Arguably the most voiced criticism regarding the International Monetary Fund has been its liberal economic policies toward economically developing states. IMF policies has led many to suggest that the organization is missing nuance in exchange for across the board recommendations of economic liberalism. In fact, the organization has a history of what seems to be inefficient policies for a country’s economic prosperity. As Dr. Joseph Stiglitz (2003) explains, “[i]f we look at what happened in the financial crisis in East Asia, however, the IMF actually set forth conditions forcing countries to adopt reactionary, rather than more expansionary, policies. To be sure, the countries did not engage in beggar-thy-neighbor policies. Rather, they followed what I call “beggar-thyself” policies that were even more detrimental. Both kinds of policies exacerbated the downward spiral within the region. But, unlike beggar-thy-neighbor policies, beggar-thyself policies did not even have the saving grace of benefiting the people of the country that engaged in them” (113)…He went on to say that “the IMF was doing the exact opposite of what Keynes had intended” (113). In addition, the IMF, in its history, even tried to make it an official part of the objectives of the organization to espouse capital market liberalization. Many have pointed out the flaws of this with economically developing countries with little in the way of established industries that can effectively compete on the open international markets. In fact, even the organization itself came to see flaws with the approach (Stiglitz, 2003: 113). Furthermore, it is not enough just to privatize or liberalize for the sake of doing it, but it must in turn ensure economic growth; unfortunately the International Monetary Fund has focused on them “as ends in themselves” and not “means to an end” which would be economic development (Stiglitz, 2003: 114).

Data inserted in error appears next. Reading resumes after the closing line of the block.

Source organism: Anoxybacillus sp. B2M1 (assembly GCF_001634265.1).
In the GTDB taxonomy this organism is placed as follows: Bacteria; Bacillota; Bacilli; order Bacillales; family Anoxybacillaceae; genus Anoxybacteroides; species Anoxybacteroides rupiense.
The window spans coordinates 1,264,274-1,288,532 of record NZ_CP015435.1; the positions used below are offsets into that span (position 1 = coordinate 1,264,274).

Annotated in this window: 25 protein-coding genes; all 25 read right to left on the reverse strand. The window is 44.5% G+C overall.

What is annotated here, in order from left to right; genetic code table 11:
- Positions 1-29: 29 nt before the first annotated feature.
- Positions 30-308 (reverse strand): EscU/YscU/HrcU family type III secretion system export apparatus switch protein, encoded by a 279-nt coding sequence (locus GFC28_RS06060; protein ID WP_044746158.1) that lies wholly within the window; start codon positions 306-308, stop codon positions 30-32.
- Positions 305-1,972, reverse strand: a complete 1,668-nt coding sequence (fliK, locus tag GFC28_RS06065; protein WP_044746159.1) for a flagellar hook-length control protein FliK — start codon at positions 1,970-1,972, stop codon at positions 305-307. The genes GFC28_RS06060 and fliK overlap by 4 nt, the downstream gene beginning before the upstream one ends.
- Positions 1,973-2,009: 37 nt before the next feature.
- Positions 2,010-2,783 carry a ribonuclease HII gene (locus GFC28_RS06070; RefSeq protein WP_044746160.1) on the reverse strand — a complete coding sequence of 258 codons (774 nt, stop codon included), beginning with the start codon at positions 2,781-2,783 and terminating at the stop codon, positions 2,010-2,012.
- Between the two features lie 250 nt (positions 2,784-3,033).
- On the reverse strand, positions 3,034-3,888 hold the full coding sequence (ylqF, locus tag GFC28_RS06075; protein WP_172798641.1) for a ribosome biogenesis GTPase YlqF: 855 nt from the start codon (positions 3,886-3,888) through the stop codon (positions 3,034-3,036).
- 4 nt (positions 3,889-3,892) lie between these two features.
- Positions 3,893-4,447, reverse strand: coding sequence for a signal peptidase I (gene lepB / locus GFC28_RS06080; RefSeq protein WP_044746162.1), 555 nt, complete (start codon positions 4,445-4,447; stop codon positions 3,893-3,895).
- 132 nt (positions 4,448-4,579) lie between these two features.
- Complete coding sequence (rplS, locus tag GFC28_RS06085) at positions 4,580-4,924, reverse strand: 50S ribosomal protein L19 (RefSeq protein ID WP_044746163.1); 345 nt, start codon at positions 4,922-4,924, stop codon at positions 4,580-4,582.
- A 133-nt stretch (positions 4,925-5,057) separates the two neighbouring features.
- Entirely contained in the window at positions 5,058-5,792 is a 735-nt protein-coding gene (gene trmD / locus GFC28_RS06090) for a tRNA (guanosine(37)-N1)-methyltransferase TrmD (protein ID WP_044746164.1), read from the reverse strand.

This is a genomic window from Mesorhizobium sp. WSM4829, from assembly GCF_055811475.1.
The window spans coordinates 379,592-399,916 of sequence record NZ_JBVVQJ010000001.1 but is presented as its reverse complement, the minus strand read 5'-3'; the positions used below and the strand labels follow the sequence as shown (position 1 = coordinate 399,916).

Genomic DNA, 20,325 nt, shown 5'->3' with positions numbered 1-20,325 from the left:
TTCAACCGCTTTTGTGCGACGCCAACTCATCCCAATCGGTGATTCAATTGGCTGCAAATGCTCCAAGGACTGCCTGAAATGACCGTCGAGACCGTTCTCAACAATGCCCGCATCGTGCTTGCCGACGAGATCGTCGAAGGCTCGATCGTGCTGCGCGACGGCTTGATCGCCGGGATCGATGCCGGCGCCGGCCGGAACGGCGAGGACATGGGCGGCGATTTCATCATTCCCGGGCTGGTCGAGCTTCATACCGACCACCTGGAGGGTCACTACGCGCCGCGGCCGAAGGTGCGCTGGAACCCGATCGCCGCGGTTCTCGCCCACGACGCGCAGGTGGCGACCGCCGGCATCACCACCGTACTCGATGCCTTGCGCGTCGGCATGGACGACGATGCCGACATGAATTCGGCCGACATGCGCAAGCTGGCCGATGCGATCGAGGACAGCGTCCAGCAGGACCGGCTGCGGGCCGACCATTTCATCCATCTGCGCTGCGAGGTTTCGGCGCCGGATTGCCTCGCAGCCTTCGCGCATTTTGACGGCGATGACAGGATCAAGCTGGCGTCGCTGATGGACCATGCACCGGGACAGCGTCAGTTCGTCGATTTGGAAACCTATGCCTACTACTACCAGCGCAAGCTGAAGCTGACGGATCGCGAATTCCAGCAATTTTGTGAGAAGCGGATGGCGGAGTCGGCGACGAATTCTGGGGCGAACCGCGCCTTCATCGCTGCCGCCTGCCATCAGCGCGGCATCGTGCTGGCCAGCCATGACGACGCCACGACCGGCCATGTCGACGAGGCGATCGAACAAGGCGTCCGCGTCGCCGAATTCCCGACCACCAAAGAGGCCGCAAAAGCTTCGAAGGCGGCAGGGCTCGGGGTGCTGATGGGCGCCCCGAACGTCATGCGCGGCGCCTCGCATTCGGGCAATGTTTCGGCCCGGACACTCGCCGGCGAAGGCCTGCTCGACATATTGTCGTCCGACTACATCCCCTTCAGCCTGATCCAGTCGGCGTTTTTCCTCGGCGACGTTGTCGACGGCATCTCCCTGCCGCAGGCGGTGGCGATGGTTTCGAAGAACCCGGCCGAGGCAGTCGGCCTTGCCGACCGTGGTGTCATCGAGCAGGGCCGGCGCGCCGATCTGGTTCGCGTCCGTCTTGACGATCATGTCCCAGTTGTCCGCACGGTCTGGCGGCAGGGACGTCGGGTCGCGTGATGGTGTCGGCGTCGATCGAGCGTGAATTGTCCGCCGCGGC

Yet, when looking at the history of IMF loans, there seems to be a great deal of support to show that the International Monetary loans were frequently filled with economical liberalization conditions that countries had to meet in order to be given the financial aid. And they often judged a country’s economy based on how liberalized they were, backing the ones that were becoming more liberal, even though this introduced various economic problems (Stiglitz, 2003: 113).
Some have even extended this argument of nuance to stronger economic states. For example, the IMF calls for countries to pay down debts, regardless of their own characteristics. However, some argue that more economically well-off states may not need to do so. For example, as Ostry, Loungani, & Purceri (2016) write: “But is there really a defensible case for countries like Germany, the United Kingdom, or the United States to pay down the public debt?” (40) since the likelihood for these states to falter is very low.
Bias in International Monetary Fund Lending Policies